Yesterday's post on violence coincided with a thoughtful email we received from someone questioning why the Treatment Advocacy Center talks about violent episodes. We removed only the emailer's name and identifying information.
SOME ELEMENTS of the Treatment Advocacy Center use "1000 homicides a year" as a sensationalist approach to getting assisted treatment legislation without putting the figure in the total perspective of the percentage of the general population. I am bitter because I feel that this does the same disservice [to] the mentally ill that Alfred Hitchcock's movie "Psycho" did for the mentally ill.
The basic predictors for violence among the mentally ill appear to be the same as in the general population: alcohol or drug abuse and a previous history of violent behavior. My support for assisted treatment is simply humanitarian reasons - to ensure that people who cannot take care of themselves and who lack the basic cognitive skills to understand this fact get into appropriate settings and on appropriate medications, for the same reason we treat a well established biological brain disease, Alzheimer's disease, this way.
Thank you for thoughtfully expressing your concern about the violence issue. This is a very difficult issue, but it is not one we can afford to ignore.
TAC is very concerned about the consequences of non-treatment. It is well documented that one of the consequences of non-treatment is harmful behavior. We would not be credible if we discussed other consequences of non-treatment (such as homelessness, hospitalization, victimization or suicide) and ignored violence.
In fact, I believe we would do a disservice to people with mental illnesses, their families and others if we did not discuss this issue intelligently. Stories about random acts of violence involving people with severe mental illnesses appear in papers literally every day.
TAC attempts to educate media, the public and policymakers that it is not all people with mental illness, but rather those who are not getting the treatment that they need, who are most often the perpetrators of such violence. That approach does more to reduce stigma that ignoring the problem.
Similarly, it is a disservice to families -- I know of too many cases in which mental health professionals dismissed families' concerns about a loved one becoming violent, so that those families were not prepared when their loved one did hurt themselves or someone else.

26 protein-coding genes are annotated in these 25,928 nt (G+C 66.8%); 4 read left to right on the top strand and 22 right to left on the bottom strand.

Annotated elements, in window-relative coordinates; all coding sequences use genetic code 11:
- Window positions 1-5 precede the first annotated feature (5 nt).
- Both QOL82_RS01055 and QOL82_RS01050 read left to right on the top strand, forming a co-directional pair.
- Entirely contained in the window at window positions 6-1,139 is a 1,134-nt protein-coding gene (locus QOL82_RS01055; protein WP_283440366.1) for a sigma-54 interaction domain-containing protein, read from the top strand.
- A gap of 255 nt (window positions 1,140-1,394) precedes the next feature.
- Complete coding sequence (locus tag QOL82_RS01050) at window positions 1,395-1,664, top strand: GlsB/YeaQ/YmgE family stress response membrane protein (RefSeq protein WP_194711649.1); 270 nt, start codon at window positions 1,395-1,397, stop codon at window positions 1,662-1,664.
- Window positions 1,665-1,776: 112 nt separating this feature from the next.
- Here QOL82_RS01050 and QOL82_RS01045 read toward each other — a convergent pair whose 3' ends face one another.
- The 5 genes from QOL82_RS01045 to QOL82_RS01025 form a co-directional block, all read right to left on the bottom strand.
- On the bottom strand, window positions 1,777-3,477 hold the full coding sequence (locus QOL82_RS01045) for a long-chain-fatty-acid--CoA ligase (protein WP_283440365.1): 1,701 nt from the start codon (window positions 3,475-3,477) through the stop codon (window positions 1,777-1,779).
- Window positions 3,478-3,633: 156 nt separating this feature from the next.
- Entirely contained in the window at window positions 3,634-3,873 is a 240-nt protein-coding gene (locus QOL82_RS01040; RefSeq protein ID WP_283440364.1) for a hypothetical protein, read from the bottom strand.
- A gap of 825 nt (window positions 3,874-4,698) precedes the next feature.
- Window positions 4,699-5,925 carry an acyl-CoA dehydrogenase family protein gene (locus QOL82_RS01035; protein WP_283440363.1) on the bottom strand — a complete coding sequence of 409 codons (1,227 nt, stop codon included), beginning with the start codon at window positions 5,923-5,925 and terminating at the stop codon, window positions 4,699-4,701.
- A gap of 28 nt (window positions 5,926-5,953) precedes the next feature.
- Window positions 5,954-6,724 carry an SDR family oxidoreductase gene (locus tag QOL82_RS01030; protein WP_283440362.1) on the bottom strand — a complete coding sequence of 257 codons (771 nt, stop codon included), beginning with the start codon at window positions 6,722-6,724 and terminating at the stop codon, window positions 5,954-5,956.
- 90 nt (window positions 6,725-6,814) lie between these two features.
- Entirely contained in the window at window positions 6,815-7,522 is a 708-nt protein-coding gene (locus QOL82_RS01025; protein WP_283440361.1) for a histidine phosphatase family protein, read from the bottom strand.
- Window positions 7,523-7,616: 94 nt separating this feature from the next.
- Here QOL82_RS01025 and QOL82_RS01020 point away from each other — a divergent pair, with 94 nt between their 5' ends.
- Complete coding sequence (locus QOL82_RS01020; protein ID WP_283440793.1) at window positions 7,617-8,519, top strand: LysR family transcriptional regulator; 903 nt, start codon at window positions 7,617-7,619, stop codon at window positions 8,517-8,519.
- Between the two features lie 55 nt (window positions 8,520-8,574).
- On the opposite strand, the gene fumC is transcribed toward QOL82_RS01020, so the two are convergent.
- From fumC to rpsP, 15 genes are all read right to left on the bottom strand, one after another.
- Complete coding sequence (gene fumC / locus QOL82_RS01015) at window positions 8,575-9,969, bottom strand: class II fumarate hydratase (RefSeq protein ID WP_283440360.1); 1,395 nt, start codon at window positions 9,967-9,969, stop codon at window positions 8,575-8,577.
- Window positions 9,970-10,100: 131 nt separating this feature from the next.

Assisted outpatient treatment has been shown to reduce violent behavior. Researchers in North Carolina found that people who had long-term court orders (at least 6 months) combined with regular mental health services (3 or more service contacts per month) were 50% less likely to be violent. Similarly in New York, Kendra’s Law resulted in dramatic reductions in the incidence of harmful behaviors for AOT recipients at six months in AOT as compared to a similar period of time prior to the court order. Among individuals participating in AOT: 55 percent fewer recipients engaged in suicide attempts or physical harm to self; 47 percent fewer physically harmed others; 46 percent fewer damaged or destroyed property; and 43 percent fewer threatened physical harm to others. Overall, the average decrease in harmful behaviors was 44 percent. This is information that must be shared.
I applaud your support for assisted treatment for "humanitarian reasons." We share your goals and take your concerns seriously. It is our intention to educate the public, media and policymakers about all of the consequences of non-treatment so that people with SMI can get the support and treatment they need and deserve.
Thank you again for sharing your thoughts and for your advocacy.